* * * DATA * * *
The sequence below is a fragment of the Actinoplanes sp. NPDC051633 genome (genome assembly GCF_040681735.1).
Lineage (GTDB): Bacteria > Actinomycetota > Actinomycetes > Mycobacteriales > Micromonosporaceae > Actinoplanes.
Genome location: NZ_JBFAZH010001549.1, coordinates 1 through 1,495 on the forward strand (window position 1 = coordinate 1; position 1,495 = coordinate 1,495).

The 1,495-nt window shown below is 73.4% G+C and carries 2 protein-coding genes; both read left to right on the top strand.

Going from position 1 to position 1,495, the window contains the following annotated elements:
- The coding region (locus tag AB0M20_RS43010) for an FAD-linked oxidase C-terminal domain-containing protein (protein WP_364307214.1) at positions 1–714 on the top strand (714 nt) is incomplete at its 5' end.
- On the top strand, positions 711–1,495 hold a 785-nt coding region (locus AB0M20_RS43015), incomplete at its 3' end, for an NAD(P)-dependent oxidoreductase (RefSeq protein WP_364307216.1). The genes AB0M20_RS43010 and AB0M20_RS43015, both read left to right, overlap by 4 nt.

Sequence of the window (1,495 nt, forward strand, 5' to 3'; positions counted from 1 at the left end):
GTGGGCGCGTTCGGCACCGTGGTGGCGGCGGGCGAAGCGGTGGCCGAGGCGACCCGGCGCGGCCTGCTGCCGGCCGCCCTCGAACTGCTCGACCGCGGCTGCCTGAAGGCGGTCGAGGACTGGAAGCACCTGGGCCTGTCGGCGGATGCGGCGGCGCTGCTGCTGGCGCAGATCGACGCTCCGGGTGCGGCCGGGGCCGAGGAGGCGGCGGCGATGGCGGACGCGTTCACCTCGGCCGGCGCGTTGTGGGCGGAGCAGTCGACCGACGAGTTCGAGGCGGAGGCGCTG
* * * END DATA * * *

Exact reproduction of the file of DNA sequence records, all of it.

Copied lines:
The sequence below is a fragment of the Actinoplanes sp. NPDC051633 genome (genome assembly GCF_040681735.1).
Lineage (GTDB): Bacteria > Actinomycetota > Actinomycetes > Mycobacteriales > Micromonosporaceae > Actinoplanes.
Genome location: NZ_JBFAZH010001549.1, coordinates 1 through 1,495 on the forward strand (window position 1 = coordinate 1; position 1,495 = coordinate 1,495).

The 1,495-nt window shown below is 73.4% G+C and carries 2 protein-coding genes; both read left to right on the top strand.

Going from position 1 to position 1,495, the window contains the following annotated elements:
- The coding region (locus tag AB0M20_RS43010) for an FAD-linked oxidase C-terminal domain-containing protein (protein WP_364307214.1) at positions 1–714 on the top strand (714 nt) is incomplete at its 5' end.
- On the top strand, positions 711–1,495 hold a 785-nt coding region (locus AB0M20_RS43015), incomplete at its 3' end, for an NAD(P)-dependent oxidoreductase (RefSeq protein WP_364307216.1). The genes AB0M20_RS43010 and AB0M20_RS43015, both read left to right, overlap by 4 nt.

Sequence of the window (1,495 nt, forward strand, 5' to 3'; positions counted from 1 at the left end):
GTGGGCGCGTTCGGCACCGTGGTGGCGGCGGGCGAAGCGGTGGCCGAGGCGACCCGGCGCGGCCTGCTGCCGGCCGCCCTCGAACTGCTCGACCGCGGCTGCCTGAAGGCGGTCGAGGACTGGAAGCACCTGGGCCTGTCGGCGGATGCGGCGGCGCTGCTGCTGGCGCAGATCGACGCTCCGGGTGCGGCCGGGGCCGAGGAGGCGGCGGCGATGGCGGACGCGTTCACCTCGGCCGGCGCGTTGTGGGCGGAGCAGTCGACCGACGAGTTCGAGGCGGAGGCGCTG